Not every one gets to do the job they feel they are ultimately called to do.
Even those who do, do not always do so all the time. This is one of the shortcomings of looking solely to one’s calling to find meaning in one’s work.
Moses was a shepherd before he was a deliverer, Joseph a prison trustee before he was a ruler, and Nehemiah a cupbearer before he was a contractor. Yet no one would argue Moses was ultimately called to be a shepherd, nor Joseph a jailer, nor Nehemiah a cupbearer.
One of my summer jobs between my first and second year of law school was working for a telemarketing firm selling the New York Times. There was no uncertainty in my mind; I was not called to ultimately be a telemarketer. I wanted to be a lawyer.
If you have ever worked in telemarketing, you understand how difficult it is. People hang up on you. People cuss you out for even calling. The first call I made the person hung up on me before I could even start my sales pitch. When I got off the phone I sat there for a few minutes thinking about what I might have done differently when the floor manager walked by and asked why I was not on the phone making the next call.
When I told him I had been hung up on and I was trying to figure out how I could lead into the call better, he just laughed. Everyone else was just punching a clock. He was punching a clock. They all saw no purpose in the project but a paycheck.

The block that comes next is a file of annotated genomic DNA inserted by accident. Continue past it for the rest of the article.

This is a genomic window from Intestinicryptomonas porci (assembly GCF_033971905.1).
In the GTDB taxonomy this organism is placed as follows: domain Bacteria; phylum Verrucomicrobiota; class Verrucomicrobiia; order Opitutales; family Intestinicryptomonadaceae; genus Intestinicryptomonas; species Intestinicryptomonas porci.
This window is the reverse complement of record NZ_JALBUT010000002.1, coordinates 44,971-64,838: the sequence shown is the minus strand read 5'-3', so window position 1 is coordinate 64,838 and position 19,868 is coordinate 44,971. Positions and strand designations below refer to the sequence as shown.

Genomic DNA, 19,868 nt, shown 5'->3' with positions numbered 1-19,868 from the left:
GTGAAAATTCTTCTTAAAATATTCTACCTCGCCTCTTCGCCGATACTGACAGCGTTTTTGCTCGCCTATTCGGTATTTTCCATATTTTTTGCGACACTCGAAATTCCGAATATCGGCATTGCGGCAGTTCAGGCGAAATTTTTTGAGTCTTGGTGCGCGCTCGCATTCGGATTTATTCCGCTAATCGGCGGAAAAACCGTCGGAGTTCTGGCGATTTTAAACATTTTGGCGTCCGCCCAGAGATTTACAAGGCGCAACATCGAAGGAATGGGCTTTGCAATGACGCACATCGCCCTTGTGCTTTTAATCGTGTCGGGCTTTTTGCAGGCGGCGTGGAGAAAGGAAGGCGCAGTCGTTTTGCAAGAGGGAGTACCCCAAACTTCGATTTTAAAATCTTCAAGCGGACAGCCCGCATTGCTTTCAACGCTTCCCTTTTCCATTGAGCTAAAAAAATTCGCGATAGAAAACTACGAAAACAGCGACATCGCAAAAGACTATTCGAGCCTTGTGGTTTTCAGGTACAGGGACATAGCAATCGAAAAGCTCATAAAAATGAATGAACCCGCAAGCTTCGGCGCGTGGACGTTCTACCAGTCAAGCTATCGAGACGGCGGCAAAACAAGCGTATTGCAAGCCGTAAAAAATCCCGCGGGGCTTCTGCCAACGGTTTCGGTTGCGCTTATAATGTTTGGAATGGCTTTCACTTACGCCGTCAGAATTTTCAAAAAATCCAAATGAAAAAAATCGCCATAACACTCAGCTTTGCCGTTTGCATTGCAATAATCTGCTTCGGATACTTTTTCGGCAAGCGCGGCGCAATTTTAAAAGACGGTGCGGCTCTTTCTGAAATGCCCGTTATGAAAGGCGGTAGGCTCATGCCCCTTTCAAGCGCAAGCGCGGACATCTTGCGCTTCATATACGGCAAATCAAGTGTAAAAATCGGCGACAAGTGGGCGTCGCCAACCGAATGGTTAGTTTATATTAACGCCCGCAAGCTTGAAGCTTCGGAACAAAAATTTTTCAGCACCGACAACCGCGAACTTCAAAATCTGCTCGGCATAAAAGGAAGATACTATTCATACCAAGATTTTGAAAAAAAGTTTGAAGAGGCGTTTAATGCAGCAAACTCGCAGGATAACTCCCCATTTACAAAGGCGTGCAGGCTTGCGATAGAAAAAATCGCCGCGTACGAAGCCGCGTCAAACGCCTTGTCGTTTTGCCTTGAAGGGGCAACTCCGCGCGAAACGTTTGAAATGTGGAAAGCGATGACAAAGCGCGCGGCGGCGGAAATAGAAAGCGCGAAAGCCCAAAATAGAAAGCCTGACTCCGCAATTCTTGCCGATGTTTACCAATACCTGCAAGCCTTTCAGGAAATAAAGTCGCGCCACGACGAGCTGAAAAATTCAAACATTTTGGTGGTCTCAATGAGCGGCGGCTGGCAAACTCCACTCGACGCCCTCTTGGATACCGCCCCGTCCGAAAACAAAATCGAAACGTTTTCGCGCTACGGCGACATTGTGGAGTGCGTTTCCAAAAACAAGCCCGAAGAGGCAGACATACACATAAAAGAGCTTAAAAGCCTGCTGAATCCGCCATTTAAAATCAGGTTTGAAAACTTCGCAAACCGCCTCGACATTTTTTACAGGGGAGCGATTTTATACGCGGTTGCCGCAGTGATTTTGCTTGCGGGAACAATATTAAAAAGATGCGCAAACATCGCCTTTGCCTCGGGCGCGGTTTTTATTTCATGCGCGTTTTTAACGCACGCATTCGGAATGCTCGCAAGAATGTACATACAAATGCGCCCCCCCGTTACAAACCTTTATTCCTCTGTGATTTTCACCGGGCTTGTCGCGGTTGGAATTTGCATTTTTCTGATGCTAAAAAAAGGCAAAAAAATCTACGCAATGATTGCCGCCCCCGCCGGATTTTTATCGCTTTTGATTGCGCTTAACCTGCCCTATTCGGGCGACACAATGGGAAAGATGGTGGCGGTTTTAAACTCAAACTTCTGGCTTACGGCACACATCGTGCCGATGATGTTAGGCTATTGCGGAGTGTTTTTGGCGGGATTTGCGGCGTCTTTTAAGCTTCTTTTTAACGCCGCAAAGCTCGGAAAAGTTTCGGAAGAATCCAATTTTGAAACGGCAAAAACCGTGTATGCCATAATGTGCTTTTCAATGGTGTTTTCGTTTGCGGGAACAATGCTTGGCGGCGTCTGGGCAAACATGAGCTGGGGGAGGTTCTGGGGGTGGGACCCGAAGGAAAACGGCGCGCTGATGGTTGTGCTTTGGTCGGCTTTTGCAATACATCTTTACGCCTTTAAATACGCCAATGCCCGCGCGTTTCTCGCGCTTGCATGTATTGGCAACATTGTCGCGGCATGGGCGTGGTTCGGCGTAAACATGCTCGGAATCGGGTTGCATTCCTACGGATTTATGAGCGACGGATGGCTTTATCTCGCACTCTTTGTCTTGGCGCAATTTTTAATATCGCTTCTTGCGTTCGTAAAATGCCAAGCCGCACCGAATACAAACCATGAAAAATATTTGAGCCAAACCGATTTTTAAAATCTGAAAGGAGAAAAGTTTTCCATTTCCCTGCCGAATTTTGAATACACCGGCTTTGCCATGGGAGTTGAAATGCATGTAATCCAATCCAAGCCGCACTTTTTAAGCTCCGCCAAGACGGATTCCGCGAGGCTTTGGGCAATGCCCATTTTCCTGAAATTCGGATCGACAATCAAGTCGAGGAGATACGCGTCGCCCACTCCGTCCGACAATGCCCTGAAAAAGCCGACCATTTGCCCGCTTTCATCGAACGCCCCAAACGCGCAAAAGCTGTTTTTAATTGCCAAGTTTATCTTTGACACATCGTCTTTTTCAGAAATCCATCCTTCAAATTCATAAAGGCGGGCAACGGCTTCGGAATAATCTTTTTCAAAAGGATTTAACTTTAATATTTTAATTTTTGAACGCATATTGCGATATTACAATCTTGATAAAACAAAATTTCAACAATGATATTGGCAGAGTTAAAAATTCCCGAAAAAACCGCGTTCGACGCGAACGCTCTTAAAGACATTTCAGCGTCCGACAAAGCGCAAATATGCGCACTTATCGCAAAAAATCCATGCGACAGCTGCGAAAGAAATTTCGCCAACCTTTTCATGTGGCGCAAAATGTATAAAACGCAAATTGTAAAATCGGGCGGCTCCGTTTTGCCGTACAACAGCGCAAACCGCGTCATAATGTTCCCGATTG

However, I did think about what I could have done differently, and I continued to refine my lead-in and pitch, and as I did I got better, and as I got better I sold more papers. God had a purpose for that job, namely to provide people with access to the news. I was part of that purpose, even though that purpose was ultimately not part of my calling. And had I been uncertain about my calling I could still have been certain about the kingdom purpose for the job I was performing at the time.
Additionally, I learned to always be thinking about how I could do my job better. It’s a lesson I have continually applied in my calling as a lawyer. In the same way, Moses’s humbling experience in Midian made him useful to God in humbling Pharaoh, and the skills Joseph learned managing inmates in an Egyptian jail made him useful as a manager in an Egyptian famine.
In summary, those who look to their calling for meaning may find it; those who look to the Kingdom can’t miss it. GS